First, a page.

Why? Because it quietly modifies your data.
How? Excel auto-reformats the contents of cells it recognises as being of being a particular format. The most common examples are things that look like dates, i.e. ’09-10′ will be formatted as ’09-Oct’. What’s wrong with that you ask? It is a problem because it modifies the data: this example would become ’09/10/2012′. If you don’t notice it, there is no going back to the data you entered.
This even happens to files you open in Excel that were created elsewhere.
In bioinformatics, text files formatted as comma- or tab-delimited are very common and are often viewed in Excel. Much of bioinformatics data relates to genes and genes have specific abbreviations such as BRCA2. The problem is that many of these gene abbreviations look like dates to excel e.g. MARCH1, SEPT10. These examples are changed to ’01-Mar’ and ’10-Sep’, respectively.
This is not new news. A group from the National Institutes for Health in Bethesda, USA published a paper highlighting this problem in…2004.
Now nearly nine years later it is still occuring in very public places. A Cell paper published in October last year (A good paper, worth a future blog post). The paper came with three supplementary files in Excel format, two of which had genes names as dates. One with 29 genes and the other with two. How did this get past the reviewers? It’s such an obvious error.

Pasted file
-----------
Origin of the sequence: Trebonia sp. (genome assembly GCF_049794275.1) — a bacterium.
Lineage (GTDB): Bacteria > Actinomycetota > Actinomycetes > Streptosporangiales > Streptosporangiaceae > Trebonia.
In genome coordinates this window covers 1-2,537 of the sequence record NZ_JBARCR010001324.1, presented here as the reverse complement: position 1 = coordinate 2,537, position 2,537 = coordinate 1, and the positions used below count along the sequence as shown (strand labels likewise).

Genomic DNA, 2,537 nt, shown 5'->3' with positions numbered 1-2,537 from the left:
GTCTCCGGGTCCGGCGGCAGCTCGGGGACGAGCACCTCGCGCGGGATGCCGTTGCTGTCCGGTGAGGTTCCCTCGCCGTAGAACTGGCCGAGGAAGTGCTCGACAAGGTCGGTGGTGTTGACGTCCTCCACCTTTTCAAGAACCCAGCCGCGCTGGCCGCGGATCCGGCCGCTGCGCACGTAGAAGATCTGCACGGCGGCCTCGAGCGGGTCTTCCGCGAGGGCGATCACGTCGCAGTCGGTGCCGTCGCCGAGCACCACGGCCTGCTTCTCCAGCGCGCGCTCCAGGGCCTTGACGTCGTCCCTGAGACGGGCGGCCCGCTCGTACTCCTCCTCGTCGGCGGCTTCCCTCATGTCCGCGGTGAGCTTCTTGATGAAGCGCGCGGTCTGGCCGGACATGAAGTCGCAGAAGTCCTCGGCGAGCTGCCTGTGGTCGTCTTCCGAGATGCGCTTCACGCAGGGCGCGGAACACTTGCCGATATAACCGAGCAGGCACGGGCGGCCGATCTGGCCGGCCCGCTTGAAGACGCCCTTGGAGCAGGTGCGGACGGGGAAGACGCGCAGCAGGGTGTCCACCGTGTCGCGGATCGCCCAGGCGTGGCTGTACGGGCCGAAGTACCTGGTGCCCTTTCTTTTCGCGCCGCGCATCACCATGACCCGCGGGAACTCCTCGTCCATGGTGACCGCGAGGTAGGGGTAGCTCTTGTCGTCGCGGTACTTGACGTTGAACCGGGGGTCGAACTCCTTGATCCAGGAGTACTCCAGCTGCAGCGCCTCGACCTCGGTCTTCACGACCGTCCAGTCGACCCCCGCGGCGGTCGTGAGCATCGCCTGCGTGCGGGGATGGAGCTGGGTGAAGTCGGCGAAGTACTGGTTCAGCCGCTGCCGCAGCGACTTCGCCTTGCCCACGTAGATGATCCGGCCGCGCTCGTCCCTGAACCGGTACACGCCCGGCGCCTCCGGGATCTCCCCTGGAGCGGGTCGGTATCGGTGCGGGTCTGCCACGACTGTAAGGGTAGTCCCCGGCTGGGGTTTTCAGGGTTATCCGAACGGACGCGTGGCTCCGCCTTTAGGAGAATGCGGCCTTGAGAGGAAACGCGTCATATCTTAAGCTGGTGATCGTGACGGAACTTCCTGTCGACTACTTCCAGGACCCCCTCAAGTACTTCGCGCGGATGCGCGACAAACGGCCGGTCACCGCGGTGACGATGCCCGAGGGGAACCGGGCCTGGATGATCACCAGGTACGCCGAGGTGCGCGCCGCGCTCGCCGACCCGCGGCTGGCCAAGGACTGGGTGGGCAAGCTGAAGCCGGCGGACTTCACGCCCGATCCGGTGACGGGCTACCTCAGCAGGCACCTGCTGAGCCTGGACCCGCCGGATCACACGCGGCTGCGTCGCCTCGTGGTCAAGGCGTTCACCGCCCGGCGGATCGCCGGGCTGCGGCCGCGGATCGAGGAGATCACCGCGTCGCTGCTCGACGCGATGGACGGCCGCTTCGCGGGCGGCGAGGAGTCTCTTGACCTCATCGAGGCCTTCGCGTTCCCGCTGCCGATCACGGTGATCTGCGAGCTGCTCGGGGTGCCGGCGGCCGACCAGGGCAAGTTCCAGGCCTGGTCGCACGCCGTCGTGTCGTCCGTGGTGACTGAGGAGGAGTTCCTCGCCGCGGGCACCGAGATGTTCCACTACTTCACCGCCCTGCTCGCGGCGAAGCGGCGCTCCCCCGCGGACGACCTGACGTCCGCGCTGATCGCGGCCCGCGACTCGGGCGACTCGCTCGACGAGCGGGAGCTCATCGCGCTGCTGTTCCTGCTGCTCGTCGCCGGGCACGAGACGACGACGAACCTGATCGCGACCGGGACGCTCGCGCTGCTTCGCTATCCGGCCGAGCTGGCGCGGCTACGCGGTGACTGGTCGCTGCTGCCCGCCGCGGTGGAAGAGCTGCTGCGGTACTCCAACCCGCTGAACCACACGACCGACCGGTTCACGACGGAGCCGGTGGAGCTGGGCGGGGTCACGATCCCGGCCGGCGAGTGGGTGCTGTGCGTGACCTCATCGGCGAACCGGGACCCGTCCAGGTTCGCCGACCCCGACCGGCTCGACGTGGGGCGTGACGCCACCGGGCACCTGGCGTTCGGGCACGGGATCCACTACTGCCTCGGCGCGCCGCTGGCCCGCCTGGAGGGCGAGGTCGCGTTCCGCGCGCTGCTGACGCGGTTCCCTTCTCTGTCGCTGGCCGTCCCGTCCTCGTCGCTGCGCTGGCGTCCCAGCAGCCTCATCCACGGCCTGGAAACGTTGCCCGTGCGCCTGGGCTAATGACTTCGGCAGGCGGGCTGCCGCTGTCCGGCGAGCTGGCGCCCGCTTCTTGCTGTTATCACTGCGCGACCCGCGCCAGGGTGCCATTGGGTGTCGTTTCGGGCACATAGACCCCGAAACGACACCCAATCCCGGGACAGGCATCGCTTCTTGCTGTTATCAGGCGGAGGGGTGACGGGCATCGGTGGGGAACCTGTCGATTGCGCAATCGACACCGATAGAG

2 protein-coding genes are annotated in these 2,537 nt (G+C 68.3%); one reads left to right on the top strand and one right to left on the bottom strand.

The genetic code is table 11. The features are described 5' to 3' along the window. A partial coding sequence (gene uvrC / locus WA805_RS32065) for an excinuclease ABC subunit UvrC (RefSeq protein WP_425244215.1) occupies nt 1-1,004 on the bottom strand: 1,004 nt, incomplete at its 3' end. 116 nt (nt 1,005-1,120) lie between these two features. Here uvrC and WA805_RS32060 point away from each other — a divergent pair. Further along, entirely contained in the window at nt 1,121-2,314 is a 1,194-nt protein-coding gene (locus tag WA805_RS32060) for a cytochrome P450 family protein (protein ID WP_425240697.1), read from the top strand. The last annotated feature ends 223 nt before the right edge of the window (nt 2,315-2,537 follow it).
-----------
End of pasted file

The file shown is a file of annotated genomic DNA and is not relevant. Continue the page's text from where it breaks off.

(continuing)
A little while later, in December, I was looking for some annotations for a microarray and found it in ArrayExpress, but it too had dates for gene names (for 85 probes). Fair dos to ArrayExpress as they fixed the annotation file after I pointed it out to them. More revealing was this:
We do quite often see problems created by Excel automatic formatting and try
to fix this where spotted in direct submissions to ArrayExpress.
I was informed that the original data was obtained from GEO ([HG-U219] Affymetrix Human Genome U219 Array), so I looked at their entry and true enough there were dates for gene names. I likewise contacted GEO regarding this issue and their response was reassuring and depressing at the same time:
Thank you very much for your message. In response to your inquiry we plan to
perform a review of GEO Platforms to identify instances of this problem.
However, it may be several weeks before all records are cleaned up.
Reassuring because they acknowledged the seriousness of the issue. Depressing because they weren’t aware of this beforehand.
How is it that two important data repositories for the scientific community did not know and did not deal with this problem? And how is that the reviewers or editors of a prestigious journal like Cell did not notice the errors in the paper?
In summary, Microsoft Excel is detrimentally affecting biological data. You could argue that this is a user error and there are ways to avoid it (not always), but its insiduous nature ensures that it is easy to miss and then it affects others who have not even used Excel on the data.
So, don’t use Excel. For all our sakes.
NB: I’m not the only one raising this issue: http://nsaunders.wordpress.com/2012/10/22/gene-name-errors-and-excel-lessons-not-learned/